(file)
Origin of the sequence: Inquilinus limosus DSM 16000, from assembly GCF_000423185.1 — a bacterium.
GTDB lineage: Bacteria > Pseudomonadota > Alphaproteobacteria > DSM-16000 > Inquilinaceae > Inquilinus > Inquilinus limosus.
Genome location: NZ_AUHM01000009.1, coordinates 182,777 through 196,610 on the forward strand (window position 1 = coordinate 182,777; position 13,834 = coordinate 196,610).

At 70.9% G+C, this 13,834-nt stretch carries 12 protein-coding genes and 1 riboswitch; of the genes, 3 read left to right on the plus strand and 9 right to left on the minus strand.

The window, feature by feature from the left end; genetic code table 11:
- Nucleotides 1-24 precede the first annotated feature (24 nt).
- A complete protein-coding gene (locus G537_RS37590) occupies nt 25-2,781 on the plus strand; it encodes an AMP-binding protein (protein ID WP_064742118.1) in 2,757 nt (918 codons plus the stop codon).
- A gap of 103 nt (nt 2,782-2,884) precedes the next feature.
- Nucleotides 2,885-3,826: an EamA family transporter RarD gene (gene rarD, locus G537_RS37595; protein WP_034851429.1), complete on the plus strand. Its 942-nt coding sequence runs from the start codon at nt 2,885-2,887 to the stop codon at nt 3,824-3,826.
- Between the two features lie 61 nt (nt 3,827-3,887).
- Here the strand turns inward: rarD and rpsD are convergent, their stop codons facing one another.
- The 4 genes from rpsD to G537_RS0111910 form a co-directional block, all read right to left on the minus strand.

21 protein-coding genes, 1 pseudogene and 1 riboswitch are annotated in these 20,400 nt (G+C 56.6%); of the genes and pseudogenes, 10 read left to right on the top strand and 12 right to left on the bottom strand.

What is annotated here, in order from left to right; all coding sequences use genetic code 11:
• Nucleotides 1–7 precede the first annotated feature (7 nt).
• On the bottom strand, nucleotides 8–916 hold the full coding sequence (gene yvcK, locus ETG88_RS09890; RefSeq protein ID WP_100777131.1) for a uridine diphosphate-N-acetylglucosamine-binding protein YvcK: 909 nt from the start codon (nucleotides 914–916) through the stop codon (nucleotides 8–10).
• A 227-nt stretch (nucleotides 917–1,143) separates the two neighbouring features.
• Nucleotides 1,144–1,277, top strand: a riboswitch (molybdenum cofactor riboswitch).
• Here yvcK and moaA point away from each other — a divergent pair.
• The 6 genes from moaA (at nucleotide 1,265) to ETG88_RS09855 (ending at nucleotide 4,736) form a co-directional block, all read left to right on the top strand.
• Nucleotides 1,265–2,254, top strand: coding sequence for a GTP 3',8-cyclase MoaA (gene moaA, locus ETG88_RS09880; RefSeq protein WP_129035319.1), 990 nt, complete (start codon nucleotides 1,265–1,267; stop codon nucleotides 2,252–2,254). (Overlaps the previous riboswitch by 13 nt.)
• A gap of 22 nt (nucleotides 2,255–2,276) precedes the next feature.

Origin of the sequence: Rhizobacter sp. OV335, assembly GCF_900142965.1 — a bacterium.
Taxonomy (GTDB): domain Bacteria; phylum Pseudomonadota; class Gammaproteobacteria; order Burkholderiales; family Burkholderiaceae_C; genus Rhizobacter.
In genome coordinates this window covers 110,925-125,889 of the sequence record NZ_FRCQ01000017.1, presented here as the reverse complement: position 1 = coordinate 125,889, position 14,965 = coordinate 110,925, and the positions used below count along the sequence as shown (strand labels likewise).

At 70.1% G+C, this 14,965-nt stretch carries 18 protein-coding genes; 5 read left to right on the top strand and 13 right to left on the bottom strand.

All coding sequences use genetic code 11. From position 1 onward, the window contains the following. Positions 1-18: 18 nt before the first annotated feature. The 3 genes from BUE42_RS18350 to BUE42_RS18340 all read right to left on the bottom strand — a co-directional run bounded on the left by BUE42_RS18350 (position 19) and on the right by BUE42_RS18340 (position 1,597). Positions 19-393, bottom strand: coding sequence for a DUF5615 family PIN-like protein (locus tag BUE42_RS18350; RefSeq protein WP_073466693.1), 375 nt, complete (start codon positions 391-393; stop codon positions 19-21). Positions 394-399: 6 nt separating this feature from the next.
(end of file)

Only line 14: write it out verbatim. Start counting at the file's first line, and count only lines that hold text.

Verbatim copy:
What is annotated here, in order from left to right; all coding sequences use genetic code 11: